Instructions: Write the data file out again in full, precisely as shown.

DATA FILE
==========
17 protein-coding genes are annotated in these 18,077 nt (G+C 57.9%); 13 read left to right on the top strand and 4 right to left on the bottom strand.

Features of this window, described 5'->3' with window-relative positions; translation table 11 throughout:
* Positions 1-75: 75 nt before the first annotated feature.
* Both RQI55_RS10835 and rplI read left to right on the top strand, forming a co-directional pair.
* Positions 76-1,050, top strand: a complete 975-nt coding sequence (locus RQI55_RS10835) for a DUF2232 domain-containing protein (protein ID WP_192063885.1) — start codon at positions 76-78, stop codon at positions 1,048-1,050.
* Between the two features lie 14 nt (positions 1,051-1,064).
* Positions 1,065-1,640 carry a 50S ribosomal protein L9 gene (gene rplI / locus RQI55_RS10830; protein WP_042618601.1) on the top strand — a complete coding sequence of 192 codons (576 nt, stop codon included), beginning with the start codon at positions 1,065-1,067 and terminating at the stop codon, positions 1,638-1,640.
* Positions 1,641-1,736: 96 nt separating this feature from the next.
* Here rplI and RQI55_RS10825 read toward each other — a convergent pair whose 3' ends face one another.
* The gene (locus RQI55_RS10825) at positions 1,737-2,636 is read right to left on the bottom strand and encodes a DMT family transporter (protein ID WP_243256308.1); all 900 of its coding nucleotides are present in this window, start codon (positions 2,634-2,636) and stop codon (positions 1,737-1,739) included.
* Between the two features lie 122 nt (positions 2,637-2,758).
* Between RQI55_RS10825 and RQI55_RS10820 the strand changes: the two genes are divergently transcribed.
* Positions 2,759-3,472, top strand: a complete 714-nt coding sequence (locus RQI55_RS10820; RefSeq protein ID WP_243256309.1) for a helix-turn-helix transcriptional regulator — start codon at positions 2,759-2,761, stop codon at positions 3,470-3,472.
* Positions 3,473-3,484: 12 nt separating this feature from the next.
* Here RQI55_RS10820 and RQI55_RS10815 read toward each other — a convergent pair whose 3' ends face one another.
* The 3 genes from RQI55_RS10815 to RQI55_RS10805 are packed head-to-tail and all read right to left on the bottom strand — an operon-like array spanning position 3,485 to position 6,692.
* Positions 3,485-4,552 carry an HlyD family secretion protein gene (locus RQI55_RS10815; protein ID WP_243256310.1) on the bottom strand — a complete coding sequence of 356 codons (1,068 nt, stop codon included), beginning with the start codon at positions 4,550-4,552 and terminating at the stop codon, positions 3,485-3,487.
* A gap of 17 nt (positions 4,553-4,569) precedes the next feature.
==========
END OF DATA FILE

17 protein-coding genes are annotated in these 18,077 nt (G+C 57.9%); 13 read left to right on the top strand and 4 right to left on the bottom strand.

Features of this window, described 5'->3' with window-relative positions; translation table 11 throughout:
* Positions 1-75: 75 nt before the first annotated feature.
* Both RQI55_RS10835 and rplI read left to right on the top strand, forming a co-directional pair.
* Positions 76-1,050, top strand: a complete 975-nt coding sequence (locus RQI55_RS10835) for a DUF2232 domain-containing protein (protein ID WP_192063885.1) — start codon at positions 76-78, stop codon at positions 1,048-1,050.
* Between the two features lie 14 nt (positions 1,051-1,064).
* Positions 1,065-1,640 carry a 50S ribosomal protein L9 gene (gene rplI / locus RQI55_RS10830; protein WP_042618601.1) on the top strand — a complete coding sequence of 192 codons (576 nt, stop codon included), beginning with the start codon at positions 1,065-1,067 and terminating at the stop codon, positions 1,638-1,640.
* Positions 1,641-1,736: 96 nt separating this feature from the next.
* Here rplI and RQI55_RS10825 read toward each other — a convergent pair whose 3' ends face one another.
* The gene (locus RQI55_RS10825) at positions 1,737-2,636 is read right to left on the bottom strand and encodes a DMT family transporter (protein ID WP_243256308.1); all 900 of its coding nucleotides are present in this window, start codon (positions 2,634-2,636) and stop codon (positions 1,737-1,739) included.
* Between the two features lie 122 nt (positions 2,637-2,758).
* Between RQI55_RS10825 and RQI55_RS10820 the strand changes: the two genes are divergently transcribed.
* Positions 2,759-3,472, top strand: a complete 714-nt coding sequence (locus RQI55_RS10820; RefSeq protein ID WP_243256309.1) for a helix-turn-helix transcriptional regulator — start codon at positions 2,759-2,761, stop codon at positions 3,470-3,472.
* Positions 3,473-3,484: 12 nt separating this feature from the next.
* Here RQI55_RS10820 and RQI55_RS10815 read toward each other — a convergent pair whose 3' ends face one another.
* The 3 genes from RQI55_RS10815 to RQI55_RS10805 are packed head-to-tail and all read right to left on the bottom strand — an operon-like array spanning position 3,485 to position 6,692.
* Positions 3,485-4,552 carry an HlyD family secretion protein gene (locus RQI55_RS10815; protein ID WP_243256310.1) on the bottom strand — a complete coding sequence of 356 codons (1,068 nt, stop codon included), beginning with the start codon at positions 4,550-4,552 and terminating at the stop codon, positions 3,485-3,487.
* A gap of 17 nt (positions 4,553-4,569) precedes the next feature.